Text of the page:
EUR/USD Dec. 16 – Higher After Positive German, Eurozone


EUR/USD has moved higher in Monday trading, as the pair trades in the high-1.37 range. In economic news, German and Eurozone PMIs indicated expansion, while French PMIs missed their estimates. Later in the day, ECB President Mario Draghi will speak on monetary policy before a parliamentary committee in Brussels. In the US, today’s highlights include the Empire State Manufacturing Index and Industrial Production.

Here is a quick update on the technical situation, indicators, and market sentiment that moves euro/dollar.

EUR/USD Technical

  • EUR/USD edged higher in the Asian session, consolidating at 1.3751. The pair is up slightly in the European session.
  • Current range: 1.3710 to 1.3800.

Further levels in both directions:   EUR_USD Daily December 16

  • Below: 1.3710, 1.3675, 1.3615, 1.3525, 1.3440, 1.34, 1.3320, 1.3240, 1.3175 and 1.31.
  • Above: 1.3800, 1.3832, 1.3940 and 1.4036.
  • 1.3710 continues to provide support. 1.3675 is next.
  • 1.3800 is the next line of resistance. 1.3870 follows.

EUR/USD Fundamentals

  • 8:00 French Flash Manufacturing PMI. Exp. 49.1, Actual 47.1 points.
  • 8:00 French Flash Services PMI. Exp. 48.9, Actual 47.4 points.
  • 8:30 German Flash Manufacturing PMI. Exp. 53.1, Actual 54.2 points.
  • 8:30 German Flash Services PMI. Exp. 55.2, Actual 54.0 points.
  • 9:00 Eurozone Flash Manufacturing PMI. Exp. 51.9, Actual 52.7 points.
  • 9:00 Eurozone Flash Services PMI. Exp. 51.5, Actual 51.0 points.
  • 9:00 Italian Trade Balance. Exp. 1.24B, Actual 4.07B.
  • 10:00 Eurozone Trade Balance. Exp. 15.2B, Actual 14.5B.
  • 13:30 US Empire State Manufacturing Index. Exp. 4.9 points.
  • 13:30 US Revised Nonfarm Productivity. Exp. 2.9%.
  • 13:30 US Revised Unit Labor Costs. Exp. -1.5%.
  • 14:00 ECB President Mario Draghi Speaks.
  • 14:00 US Flash Manufacturing PMI. Exp. 54.9 points.
  • 14:00 US TIC Long-Term Purchases. Exp. 31.4B.
  • 14:15 US Capacity Utilization Rate. Exp. 78.5%.
  • 14:15 US Industrial Production. Exp. 0.6%.

*All times are GMT

For more events and lines, see the Euro to dollar forecast.

EUR/USD Sentiment

  • Mixed PMIs out of Europe: There was plenty of action to start off the new trading week, as the Eurozone released a host of PMI numbers. Eurozone Service and Manufacturing PMIs remained above 50, which is the separator between expansion and contraction. German Flash Manufacturing PMI climbed to 54.2 points, while the Services PMI missed the estimate, but came in at a respectable 54.0 points. French PMIs were weak, with the Manufacturing PMI dropping to 47.1 and the Services PMI coming in at 47.4 points.  The euro has reacted positively, as it climbs towards the 1.38 line.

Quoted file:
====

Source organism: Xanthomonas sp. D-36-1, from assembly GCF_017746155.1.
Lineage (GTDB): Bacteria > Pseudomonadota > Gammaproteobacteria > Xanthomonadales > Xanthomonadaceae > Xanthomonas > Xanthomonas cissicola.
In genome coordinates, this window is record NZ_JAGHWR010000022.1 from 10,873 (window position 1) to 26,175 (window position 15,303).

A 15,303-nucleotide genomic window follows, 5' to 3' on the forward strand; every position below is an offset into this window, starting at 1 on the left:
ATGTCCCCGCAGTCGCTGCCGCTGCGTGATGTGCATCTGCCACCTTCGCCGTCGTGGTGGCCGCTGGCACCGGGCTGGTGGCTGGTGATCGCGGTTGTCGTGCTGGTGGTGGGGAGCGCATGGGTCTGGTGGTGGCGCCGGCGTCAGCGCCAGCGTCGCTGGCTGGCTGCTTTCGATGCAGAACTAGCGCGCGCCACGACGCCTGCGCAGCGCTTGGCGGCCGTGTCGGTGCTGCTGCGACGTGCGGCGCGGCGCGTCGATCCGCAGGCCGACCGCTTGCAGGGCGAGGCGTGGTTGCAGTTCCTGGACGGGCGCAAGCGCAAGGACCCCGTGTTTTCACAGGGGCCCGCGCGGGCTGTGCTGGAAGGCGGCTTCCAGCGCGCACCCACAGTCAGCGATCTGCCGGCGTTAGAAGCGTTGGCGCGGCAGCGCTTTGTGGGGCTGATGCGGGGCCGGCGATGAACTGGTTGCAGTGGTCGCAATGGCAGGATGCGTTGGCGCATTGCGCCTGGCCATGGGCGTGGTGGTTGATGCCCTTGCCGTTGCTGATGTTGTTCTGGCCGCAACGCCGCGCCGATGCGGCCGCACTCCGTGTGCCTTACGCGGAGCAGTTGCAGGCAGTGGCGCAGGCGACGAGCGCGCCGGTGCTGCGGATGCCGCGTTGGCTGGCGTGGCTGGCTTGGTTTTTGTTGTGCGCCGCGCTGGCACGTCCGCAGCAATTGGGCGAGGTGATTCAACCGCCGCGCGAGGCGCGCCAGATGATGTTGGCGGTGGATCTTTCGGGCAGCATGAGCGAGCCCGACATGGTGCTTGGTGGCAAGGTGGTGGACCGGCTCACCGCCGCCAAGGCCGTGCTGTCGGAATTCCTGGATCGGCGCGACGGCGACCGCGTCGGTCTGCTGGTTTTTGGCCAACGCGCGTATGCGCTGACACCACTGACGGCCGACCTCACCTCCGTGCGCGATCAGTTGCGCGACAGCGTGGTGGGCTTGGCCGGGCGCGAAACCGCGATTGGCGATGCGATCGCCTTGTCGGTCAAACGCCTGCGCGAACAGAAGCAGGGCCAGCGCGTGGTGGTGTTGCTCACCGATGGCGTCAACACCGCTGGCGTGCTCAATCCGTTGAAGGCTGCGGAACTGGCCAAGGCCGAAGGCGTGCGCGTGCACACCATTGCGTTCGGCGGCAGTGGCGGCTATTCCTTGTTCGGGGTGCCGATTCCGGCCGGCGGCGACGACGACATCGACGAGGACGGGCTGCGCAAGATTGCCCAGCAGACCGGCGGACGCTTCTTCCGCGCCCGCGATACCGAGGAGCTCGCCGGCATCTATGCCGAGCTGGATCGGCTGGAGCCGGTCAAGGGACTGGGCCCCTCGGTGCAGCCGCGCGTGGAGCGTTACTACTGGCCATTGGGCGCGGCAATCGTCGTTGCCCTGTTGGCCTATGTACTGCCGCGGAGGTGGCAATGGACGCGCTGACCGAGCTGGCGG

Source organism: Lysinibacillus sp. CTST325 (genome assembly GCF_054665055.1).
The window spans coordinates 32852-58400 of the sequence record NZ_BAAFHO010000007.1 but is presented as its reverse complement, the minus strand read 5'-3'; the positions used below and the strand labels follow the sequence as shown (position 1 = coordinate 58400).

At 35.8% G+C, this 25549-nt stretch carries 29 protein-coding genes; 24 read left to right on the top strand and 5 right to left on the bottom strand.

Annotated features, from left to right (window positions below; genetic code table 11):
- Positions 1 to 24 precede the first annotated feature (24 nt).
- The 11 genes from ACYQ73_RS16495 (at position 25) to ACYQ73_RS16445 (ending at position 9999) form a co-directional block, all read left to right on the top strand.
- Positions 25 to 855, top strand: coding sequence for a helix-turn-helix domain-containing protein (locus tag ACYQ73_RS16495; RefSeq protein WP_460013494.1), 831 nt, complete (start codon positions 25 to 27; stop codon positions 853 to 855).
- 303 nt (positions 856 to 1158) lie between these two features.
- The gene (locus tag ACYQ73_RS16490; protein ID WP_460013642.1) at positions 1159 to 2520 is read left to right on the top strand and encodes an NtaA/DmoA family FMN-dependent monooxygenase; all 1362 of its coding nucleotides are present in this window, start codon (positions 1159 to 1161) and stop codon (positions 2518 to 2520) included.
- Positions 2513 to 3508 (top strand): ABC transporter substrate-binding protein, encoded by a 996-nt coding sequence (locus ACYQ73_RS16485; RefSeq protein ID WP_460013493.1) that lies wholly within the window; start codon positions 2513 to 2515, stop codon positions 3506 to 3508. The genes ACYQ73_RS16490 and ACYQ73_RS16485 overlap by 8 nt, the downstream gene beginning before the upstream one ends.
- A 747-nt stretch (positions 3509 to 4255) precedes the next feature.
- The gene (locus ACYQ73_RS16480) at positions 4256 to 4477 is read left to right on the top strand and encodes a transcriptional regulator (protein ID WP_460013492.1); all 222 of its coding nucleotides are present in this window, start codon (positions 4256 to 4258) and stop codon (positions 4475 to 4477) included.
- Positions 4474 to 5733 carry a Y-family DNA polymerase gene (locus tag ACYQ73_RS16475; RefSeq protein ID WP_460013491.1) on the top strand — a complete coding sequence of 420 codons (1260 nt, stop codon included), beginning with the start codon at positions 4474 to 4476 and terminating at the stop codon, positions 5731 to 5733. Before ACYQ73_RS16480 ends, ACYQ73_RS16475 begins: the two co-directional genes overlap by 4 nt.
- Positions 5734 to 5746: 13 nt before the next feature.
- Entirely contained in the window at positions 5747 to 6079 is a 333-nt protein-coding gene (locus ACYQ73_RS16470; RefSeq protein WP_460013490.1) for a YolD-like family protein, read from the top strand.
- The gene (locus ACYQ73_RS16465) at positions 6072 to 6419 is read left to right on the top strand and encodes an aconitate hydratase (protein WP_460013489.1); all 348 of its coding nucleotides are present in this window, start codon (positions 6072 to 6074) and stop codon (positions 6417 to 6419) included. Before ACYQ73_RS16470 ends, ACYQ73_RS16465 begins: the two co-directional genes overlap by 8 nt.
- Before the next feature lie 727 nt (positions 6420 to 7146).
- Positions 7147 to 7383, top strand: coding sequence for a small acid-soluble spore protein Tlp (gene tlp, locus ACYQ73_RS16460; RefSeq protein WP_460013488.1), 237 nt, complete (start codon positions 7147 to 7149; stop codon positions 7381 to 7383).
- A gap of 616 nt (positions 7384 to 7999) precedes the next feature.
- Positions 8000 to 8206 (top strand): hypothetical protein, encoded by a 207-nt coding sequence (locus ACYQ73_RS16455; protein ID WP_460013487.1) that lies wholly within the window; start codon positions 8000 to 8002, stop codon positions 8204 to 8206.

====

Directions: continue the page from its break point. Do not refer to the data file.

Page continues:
• German inflation declines: German inflation continues to look weak. On Friday, WPI posted a decline of 0.2%, well below the estimate of 0.4%. The index continues to flounder and has posted declines for most of 2013. Earlier in the week, CPI, a key inflation index, posted a weak gain of 0.2%. Low inflation underscores weak growth in the German economy, which does not bode well for the Eurozone.
  • Markets eye Fed Meeting: US employment numbers have generally been strong, although last week’s disappointed, posting a nine-week high.  The Fed has said that a stronger employment picture is a prerequisite to tapering, and there is speculation that the Fed could make a move this week, although there’s a greater likelihood that we won’t see a taper until early next year. Still, the Fed policy meeting is the event of the week and will be closely monitored by the markets. Currently, the Fed is purchasing $85 billion in assets every month, and a Fed taper will likely boost the US dollar against the major currencies.
  • Budget agreement passes first hurdle: There was some good news on the fiscal front late last week, as the US House of Representatives easily passed a budget deal. The agreement, which is scheduled to be voted on by the Senate this week, removes the risk of a government shutdown and reduces the deficit by a modest $23 billion. Democrats and Republicans both had criticism of the proposal, but there is general agreement in Washington that the compromise reached is a positive step which removes some of the fiscal uncertainty we’ve seen in recent months.
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About Author

Kenny Fisher - Senior Writer A native of Toronto, Canada, Kenneth worked for seven years in the marketing and trading departments at Bendix, a foreign exchange company in Toronto. Kenneth is also a lawyer, and has extensive experience as an editor and writer.


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